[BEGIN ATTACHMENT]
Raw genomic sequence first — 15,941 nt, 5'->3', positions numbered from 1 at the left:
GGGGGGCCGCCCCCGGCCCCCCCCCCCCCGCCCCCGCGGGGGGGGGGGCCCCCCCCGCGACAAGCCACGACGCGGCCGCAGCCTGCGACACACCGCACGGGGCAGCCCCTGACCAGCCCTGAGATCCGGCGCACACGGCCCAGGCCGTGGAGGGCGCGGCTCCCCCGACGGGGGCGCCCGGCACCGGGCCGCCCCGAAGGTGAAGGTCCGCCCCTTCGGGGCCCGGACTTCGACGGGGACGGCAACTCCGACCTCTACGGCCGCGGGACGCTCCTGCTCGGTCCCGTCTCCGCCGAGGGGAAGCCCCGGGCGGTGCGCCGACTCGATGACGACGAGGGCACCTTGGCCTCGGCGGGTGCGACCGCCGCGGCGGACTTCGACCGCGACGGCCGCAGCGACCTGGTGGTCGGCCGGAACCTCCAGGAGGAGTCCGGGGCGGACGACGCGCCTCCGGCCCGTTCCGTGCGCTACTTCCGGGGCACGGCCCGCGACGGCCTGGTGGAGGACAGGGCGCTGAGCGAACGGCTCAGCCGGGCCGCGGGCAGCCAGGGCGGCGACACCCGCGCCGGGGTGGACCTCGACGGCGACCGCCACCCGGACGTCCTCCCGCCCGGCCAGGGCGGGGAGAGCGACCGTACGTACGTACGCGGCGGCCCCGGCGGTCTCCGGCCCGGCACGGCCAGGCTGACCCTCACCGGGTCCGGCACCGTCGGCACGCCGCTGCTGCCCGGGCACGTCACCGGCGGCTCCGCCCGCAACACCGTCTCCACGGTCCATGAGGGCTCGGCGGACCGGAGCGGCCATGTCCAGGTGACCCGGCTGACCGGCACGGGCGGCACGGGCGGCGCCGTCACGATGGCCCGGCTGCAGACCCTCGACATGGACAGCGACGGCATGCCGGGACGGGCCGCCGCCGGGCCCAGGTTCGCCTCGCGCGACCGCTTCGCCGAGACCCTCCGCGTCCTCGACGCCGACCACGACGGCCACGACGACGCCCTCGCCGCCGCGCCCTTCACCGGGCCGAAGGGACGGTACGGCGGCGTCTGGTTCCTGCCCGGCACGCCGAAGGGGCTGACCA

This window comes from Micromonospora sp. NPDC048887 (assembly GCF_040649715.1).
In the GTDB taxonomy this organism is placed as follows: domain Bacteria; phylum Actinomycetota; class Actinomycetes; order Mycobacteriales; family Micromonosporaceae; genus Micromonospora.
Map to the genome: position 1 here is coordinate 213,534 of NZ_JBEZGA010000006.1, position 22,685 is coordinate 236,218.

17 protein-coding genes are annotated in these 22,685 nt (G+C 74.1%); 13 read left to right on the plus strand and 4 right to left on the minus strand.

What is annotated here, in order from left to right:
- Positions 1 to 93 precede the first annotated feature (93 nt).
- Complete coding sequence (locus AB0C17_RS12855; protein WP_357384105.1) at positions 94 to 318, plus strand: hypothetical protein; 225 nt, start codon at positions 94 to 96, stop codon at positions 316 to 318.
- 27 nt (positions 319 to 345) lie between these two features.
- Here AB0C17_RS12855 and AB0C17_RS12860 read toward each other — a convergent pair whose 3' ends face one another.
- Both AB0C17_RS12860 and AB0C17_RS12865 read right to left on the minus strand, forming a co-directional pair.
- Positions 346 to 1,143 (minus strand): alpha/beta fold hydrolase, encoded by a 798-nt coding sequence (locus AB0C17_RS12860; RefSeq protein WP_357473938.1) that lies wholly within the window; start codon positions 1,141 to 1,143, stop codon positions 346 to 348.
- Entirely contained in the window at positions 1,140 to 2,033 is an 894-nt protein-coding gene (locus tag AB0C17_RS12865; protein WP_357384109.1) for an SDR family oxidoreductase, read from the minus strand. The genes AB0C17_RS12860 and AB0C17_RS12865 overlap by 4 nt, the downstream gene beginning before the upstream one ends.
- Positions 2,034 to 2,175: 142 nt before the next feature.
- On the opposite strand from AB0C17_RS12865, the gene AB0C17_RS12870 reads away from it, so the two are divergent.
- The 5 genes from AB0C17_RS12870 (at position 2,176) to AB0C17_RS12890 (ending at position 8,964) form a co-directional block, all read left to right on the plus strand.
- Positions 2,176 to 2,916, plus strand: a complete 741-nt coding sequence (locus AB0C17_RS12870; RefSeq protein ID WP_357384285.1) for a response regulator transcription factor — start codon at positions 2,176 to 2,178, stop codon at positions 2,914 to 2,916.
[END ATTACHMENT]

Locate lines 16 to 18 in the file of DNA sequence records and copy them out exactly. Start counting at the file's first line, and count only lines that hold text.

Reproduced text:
- On the opposite strand from AB0C17_RS12865, the gene AB0C17_RS12870 reads away from it, so the two are divergent.
- The 5 genes from AB0C17_RS12870 (at position 2,176) to AB0C17_RS12890 (ending at position 8,964) form a co-directional block, all read left to right on the plus strand.
- Positions 2,176 to 2,916, plus strand: a complete 741-nt coding sequence (locus AB0C17_RS12870; RefSeq protein ID WP_357384285.1) for a response regulator transcription factor — start codon at positions 2,176 to 2,178, stop codon at positions 2,914 to 2,916.